Brian Johnson
Washington Research Foundation Innovation Assistant Professor

Summary of ongoing research projects

Cascaded Architectures for Medium-voltage Transformerless Inverters

alt text 


We bridge advances in wide-bandgap power electronics with breakthroughs in distributed and decentralized control to produce low-cost medium-voltage transformerless inverters composed of stackable lightweight blocks. This project is sponsored by the DOE Solar Energy Technology Office in the Advanced Power Electronics Design for Solar Applications program.

Low-inertia Power Systems

alt text 


Renewable energy sources, storage devices, and electric vehicles are interfaced to the grid through power-electronics. These interfaces are fundamentally different from conventional synchronous generators in that they are based on electronics and do not have moving parts (i.e., no mechanical inertia). The future power grid will have low(er) mechanical inertia, and many more actuation nodes. These changes entail a multitude of technical challenges. This line of research is focused on i) developing controls that will enable sustainably powered and electronics-based grids, and ii) models that capture the networked interactions of many inverters and few conventional generators. This work is funded by the DOE Solar Energy Technology Office.

Wave Energy Conversion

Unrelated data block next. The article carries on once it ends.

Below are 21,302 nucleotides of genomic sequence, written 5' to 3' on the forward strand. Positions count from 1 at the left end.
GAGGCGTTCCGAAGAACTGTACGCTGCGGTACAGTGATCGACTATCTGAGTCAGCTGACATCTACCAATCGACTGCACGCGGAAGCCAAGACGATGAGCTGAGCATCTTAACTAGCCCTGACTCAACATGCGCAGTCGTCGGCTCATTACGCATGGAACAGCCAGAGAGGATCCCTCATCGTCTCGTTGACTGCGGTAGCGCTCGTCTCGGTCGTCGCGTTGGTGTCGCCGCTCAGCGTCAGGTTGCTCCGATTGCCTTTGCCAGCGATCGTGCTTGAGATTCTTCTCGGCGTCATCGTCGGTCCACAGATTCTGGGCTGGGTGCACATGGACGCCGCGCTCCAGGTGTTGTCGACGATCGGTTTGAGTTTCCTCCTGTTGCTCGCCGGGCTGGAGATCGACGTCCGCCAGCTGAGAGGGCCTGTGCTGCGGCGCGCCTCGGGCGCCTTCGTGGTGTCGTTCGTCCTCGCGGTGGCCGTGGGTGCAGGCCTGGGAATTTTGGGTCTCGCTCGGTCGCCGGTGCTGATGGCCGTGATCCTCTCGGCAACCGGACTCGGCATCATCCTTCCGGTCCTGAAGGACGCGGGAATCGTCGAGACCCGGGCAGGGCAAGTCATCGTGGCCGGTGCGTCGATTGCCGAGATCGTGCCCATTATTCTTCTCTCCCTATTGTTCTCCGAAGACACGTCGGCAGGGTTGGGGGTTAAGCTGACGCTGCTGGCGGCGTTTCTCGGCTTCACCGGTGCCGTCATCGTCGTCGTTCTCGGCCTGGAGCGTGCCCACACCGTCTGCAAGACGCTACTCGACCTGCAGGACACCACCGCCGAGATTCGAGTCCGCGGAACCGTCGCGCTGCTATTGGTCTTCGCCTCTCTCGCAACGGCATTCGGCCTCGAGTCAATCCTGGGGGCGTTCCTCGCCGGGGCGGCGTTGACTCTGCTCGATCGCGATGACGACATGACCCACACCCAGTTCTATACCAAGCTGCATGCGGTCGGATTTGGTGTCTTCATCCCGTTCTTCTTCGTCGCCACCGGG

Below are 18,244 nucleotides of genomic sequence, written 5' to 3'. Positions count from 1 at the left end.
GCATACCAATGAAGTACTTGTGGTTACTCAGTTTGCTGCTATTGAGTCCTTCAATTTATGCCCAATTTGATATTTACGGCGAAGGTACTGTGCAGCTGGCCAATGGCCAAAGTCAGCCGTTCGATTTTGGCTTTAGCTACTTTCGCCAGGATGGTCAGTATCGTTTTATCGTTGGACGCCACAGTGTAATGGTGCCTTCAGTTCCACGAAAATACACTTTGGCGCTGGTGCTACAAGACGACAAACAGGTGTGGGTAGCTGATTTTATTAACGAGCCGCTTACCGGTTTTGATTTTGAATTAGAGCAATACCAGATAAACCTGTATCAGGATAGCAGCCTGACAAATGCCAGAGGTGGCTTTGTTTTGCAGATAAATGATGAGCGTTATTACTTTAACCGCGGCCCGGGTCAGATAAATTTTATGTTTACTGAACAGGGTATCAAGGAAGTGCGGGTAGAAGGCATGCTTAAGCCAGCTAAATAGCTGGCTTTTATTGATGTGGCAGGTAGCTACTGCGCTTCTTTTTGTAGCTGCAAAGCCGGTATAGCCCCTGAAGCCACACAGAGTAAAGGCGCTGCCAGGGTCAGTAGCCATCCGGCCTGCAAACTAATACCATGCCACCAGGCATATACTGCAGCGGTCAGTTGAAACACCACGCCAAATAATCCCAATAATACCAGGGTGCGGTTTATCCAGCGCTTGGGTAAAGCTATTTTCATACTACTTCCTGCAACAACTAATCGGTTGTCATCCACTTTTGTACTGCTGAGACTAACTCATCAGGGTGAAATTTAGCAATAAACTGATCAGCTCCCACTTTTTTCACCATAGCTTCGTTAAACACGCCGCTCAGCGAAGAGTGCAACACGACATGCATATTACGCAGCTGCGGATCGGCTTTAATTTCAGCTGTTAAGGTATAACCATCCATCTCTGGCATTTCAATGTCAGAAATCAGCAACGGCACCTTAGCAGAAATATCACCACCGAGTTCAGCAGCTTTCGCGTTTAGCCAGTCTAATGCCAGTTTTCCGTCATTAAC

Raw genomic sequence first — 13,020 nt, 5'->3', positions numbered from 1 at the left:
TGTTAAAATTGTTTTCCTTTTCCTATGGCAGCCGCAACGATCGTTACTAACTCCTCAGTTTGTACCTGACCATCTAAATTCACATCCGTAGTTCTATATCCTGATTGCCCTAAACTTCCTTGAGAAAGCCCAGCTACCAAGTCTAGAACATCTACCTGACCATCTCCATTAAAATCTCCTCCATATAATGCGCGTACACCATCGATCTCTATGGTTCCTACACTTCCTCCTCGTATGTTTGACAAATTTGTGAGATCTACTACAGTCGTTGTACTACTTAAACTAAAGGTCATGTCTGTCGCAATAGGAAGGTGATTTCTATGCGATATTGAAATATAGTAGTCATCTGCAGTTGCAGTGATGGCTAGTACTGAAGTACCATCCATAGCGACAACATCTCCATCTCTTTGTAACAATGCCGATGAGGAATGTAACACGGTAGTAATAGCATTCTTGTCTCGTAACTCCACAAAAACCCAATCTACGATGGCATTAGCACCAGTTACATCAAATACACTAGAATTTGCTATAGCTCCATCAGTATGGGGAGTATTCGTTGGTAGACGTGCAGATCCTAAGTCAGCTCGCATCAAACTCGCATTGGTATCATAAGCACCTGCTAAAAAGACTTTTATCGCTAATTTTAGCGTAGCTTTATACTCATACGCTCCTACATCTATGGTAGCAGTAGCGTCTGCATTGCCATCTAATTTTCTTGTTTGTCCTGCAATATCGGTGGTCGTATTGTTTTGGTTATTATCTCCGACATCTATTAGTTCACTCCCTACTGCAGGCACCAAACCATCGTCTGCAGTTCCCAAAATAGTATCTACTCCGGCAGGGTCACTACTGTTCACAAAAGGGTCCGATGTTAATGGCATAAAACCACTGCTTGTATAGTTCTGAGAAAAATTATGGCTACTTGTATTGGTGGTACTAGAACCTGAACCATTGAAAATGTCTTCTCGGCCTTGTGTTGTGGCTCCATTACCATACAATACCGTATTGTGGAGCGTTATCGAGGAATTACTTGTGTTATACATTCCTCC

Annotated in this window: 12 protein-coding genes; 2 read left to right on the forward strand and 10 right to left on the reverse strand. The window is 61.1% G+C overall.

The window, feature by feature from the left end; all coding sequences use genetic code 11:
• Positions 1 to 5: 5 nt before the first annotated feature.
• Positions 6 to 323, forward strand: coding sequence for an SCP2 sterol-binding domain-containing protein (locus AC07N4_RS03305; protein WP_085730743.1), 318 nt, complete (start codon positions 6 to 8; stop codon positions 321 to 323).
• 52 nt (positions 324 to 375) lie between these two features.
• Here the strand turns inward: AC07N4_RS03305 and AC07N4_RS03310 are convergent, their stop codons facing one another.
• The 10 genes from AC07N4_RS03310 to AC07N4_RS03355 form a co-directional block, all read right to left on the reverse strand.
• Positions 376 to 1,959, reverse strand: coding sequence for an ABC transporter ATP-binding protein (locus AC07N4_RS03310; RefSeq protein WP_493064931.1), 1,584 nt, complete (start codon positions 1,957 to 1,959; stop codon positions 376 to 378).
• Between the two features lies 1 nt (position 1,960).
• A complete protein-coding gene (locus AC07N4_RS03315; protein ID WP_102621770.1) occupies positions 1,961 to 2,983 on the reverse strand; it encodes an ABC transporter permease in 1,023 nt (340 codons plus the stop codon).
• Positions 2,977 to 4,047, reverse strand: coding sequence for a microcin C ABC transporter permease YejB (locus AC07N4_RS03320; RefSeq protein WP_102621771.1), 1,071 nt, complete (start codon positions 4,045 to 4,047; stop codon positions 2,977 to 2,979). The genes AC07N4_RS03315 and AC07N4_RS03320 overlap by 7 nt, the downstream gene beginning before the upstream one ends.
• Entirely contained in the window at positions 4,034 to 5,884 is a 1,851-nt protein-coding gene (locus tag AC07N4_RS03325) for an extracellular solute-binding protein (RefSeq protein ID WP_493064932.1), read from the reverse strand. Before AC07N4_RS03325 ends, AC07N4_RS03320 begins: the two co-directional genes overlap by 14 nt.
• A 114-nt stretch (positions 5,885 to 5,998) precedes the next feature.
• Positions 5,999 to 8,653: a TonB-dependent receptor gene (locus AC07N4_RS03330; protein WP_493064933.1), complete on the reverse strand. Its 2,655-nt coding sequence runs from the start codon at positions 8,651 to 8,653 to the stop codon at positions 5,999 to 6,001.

alt text 


The energy in ocean waves and tides are largely untapped due to the unfilled need for reliable, cost-effective, and efficient energy conversion systems. To illustrate the depths of the underlying challenges, such systems entail multi-physics behavior across complex mechanical subsystems, electromechanical energy conversion, power electronics, and control systems. Our group is engaged in a multidisciplinary and collaborative effort funded by NAVFAC to engineer next-generation wave energy conversion systems.

Modular Power Electronics Systems

alt text 


Power electronics systems are commonly built by interconnecting multiple converters together. To name a few examples, such an approach is ubiquitous in computing power supplies, renewable energy interfaces, multilevel converters, and microgrids. Our group applies contemporary advances in theory to engineer decentralized, robust, communication-free, and practical implementations.